Most homeowners are aware that home insulation is crucial for any home. It not only improves indoor comfort, but it also prevents heat from entering into your home and from letting it escape. This means it significantly affects your home’s energy efficiency and utility bill in the long run.
KCA Services understands that figuring out what insulation is best for your home can be a challenge. A lot of terminology gets thrown, namely, the “R-value”, which is one of the most important home insulation factors to consider. We’ll be discussing R-value in this blog, so keep reading to learn more!
How does insulation work?
To understand R-value, you need to understand a bit of background information on insulation. Simply put, the goal of insulation is to reduce the movement of heat flow. Heat naturally flows towards cold, so insulation serves as a barrier between the two. It resists heat flow.
What kind of insulation is there?
There are several types of insulation available to homeowners, all of which have different advantages. Here are a few:
- Blanket — typically made of fiberglass and used for unfinished walls and ceilings
- Concrete block — typically made of foam boards and used for walls and major renovations
- Sprayed foam — cementitious and used for new wall cavities or unfinished attics
- Loose fill — typically made of cellulose and used for unfinished attics and floors
What is R-Value?
While all forms of heat flow play a role in the effectiveness of insulation, most insulation systems and materials reduce heat flow through conduction.
According to Energy Star, insulation levels are determined by R-value, which measures how well it can resist heat traveling through it. The higher the R-value (the thicker the insulation), the more effective the insulating material.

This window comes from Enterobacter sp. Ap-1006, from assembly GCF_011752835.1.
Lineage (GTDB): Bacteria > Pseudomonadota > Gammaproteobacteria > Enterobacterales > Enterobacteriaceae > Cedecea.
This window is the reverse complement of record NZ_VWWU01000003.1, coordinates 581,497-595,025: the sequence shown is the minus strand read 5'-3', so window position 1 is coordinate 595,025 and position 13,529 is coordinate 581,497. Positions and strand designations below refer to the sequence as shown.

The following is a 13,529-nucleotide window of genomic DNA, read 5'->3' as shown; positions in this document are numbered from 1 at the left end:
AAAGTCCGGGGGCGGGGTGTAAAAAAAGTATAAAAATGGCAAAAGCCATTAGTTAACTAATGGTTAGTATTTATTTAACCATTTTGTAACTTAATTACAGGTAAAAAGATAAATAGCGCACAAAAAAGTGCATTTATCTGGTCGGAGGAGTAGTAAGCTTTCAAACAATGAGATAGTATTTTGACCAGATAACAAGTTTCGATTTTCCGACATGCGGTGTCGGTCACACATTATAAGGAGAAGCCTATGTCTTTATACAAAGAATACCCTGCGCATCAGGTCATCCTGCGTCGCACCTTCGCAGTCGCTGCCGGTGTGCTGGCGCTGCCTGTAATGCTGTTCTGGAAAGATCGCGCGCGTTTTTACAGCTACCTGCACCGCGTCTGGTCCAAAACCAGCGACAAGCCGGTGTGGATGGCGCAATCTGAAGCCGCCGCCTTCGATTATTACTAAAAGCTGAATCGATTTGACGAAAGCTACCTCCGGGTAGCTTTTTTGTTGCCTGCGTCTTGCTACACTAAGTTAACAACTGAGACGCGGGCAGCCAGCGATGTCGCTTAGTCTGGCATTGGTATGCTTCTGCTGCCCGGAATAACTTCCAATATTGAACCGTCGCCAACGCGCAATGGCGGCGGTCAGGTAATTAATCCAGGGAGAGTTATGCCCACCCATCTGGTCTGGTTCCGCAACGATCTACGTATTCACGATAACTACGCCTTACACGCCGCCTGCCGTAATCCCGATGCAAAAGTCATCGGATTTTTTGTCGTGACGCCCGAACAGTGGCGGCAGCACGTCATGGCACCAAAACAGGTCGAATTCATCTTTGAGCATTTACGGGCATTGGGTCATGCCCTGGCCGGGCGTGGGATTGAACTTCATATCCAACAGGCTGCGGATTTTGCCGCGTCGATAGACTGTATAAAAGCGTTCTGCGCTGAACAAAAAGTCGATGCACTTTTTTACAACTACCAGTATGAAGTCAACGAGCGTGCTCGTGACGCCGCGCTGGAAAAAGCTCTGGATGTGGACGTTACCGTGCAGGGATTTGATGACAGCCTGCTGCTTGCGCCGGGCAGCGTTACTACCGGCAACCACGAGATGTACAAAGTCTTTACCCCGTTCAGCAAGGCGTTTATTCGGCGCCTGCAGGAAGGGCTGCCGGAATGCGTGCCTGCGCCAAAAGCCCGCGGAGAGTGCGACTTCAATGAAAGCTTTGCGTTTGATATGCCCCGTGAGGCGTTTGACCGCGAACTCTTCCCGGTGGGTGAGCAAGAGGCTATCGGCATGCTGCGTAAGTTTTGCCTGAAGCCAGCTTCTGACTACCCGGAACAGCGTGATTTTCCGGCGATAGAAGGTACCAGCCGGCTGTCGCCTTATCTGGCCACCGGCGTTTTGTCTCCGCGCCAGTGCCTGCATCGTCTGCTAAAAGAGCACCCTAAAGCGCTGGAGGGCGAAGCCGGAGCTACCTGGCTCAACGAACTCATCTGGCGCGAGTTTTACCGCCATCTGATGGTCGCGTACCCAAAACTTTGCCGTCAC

The Federal Trade Commission regulates home insulation marketing claims. They also will explain how exactly the R-Value for a particular product or material was determined.
The Department of Energy states that installing more insulation in your home (increasing the thickness) increases overall R-value. However, to properly increase the R-value you need to choose the right material. For example, adding more loose-fill insulation to your attic may increase the thickness of the insulation but it also increases density. That settled density can cause the insulation to compress under its own weight. In other words, the increase in insulation didn’t affect R-value in the end!
What level of R-Value do I need?
Energy Star states that the level of insulation your home needs depends entirely on the climate and location. An existing wood-framed home in San Antonio, for example, should have additional R-25 to R-38 of insulation installed.
The DOE has also stated that how well your home’s insulation performs depends largely on how it was installed. The Cellulose Trade Group recommends consulting with a local insulation contractor to find out how much insulation you need for your climate.
It’s also important to remember that R-value is only one factor that affects overall insulation. It doesn’t consider air leaks in the ratings. Contacting a professional HVAC technician will help you locate any leaks that could be affecting your home’s energy efficiency. This will also give you a better idea of what R-value is really needed for your home.
Contact KCA Services
Do you suspect that your Kendall County home or attic may be needing more insulation? Or are you looking for advice on which R-value to choose? KCA Services Comfort Specialists can help! Contact us today to learn more about our attic installation services!